Some of this type of book provide the reader with a back story so we quickly find out who the author is and something about why they tacked the journey. Others don't. With this one we get the author's personal philosophy and his urge to travel but the rest we gradually find out. For example its rather disconcerting, after our pulse is already racing in the early dramas recounted in Africa to read that the author and his partner had already ridden their `bear' across that continent some years before. Its also disorientating to learn, somewhere in the same continent, that this journey started in 1998 yet the book was published in 2010. Dr Pat is also not alone as are the authors of many of these books and in fact it's the solitude and openness to contact with people along the route that is often a strong part of these narratives. Pat (you see how friendly I am getting with him now) has his partner (female - I told you this book is not about bearbacking) riding pillion. Until we get used to this she is a rather ghostly presence, speaking sometimes (but not very often) though referred to constantly. However, once we've made these adjustments we can settle down to the gripping story. And gripping this account is. In the early stages in Africa they have their possessions stolen. Its easy to feel their panic and anger. Then their beloved machine breaks down in a variety of possibly catastrophic ways demanding ingenuity on the part of the author and some heavy handed efforts of some of the mechanics along the way. I lost count of the number of new drive shafts the skilful Pat fitted. There are also accounts of riding in incredibly tough terrains and in terrible weather.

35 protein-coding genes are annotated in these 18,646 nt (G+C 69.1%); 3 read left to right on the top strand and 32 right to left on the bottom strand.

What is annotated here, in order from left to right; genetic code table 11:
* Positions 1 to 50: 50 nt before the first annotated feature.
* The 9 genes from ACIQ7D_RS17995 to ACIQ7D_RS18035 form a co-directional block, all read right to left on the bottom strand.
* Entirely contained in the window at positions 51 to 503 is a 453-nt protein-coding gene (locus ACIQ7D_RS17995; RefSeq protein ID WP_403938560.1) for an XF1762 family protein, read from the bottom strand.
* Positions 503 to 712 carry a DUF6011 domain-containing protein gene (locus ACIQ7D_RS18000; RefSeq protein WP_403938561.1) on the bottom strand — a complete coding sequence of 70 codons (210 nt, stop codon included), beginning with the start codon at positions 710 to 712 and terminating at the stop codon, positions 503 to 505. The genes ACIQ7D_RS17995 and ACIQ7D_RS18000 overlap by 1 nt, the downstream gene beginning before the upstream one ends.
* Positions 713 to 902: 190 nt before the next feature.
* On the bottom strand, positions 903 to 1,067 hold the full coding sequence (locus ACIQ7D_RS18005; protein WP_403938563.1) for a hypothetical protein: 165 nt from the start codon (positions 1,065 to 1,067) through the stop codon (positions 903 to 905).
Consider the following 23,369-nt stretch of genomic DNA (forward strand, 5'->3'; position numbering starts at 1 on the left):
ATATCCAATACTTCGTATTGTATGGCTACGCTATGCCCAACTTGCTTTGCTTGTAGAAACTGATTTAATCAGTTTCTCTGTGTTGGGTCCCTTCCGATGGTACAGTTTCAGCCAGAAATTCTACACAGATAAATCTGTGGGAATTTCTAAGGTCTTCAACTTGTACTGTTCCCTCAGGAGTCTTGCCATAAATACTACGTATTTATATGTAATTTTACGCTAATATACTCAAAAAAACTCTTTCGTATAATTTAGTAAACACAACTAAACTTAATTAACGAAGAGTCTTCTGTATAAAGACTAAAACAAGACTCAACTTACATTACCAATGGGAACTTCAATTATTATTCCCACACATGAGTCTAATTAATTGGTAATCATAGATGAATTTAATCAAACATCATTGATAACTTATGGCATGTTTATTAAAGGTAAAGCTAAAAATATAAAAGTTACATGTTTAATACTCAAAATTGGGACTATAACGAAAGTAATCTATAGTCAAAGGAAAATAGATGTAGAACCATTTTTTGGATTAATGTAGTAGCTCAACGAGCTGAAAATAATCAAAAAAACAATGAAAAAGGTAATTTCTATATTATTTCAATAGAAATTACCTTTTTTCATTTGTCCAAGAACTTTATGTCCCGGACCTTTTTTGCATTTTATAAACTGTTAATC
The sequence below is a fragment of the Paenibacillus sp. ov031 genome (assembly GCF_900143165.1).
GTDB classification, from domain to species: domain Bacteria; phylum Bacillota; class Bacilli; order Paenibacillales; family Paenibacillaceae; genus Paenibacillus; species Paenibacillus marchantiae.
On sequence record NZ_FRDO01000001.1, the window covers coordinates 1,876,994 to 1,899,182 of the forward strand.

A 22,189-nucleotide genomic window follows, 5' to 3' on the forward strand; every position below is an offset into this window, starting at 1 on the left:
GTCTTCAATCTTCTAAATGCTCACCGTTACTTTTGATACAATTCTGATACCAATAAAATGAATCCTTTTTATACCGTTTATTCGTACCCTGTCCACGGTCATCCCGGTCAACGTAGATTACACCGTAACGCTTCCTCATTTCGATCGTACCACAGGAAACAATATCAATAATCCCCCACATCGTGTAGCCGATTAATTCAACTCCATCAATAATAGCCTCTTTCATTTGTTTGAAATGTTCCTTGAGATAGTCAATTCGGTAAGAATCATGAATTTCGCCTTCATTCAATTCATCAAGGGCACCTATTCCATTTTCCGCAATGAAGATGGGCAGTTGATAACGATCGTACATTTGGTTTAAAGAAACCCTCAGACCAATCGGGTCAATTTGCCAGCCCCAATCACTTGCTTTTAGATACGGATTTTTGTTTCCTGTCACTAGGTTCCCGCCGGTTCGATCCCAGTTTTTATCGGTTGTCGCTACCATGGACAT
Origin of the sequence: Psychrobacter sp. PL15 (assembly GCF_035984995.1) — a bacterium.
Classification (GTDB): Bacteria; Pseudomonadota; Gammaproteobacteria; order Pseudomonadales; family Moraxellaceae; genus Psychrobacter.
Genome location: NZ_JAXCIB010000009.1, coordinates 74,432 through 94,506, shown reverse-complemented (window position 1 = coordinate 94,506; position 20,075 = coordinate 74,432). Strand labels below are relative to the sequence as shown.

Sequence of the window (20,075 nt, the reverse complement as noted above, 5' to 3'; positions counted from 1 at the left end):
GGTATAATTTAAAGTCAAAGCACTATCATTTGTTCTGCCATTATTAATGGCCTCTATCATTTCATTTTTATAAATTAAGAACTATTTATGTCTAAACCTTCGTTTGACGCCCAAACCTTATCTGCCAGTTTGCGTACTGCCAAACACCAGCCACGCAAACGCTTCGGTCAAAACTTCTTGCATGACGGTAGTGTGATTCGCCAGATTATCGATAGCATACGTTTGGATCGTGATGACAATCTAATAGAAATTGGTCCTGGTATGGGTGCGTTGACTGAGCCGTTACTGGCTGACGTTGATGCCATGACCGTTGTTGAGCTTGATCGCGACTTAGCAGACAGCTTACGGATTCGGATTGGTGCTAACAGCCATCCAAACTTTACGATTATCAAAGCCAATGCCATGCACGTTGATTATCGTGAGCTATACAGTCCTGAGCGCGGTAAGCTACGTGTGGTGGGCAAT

This is a big book for a big journey and its separated into (in my mind at least) Africa, South America (North America is a blur), Australia, the Far East, the Indian subcontinent, then Europe. At the end of each section I expected the book to run out of steam - but it never did - which is an astonishing achievement.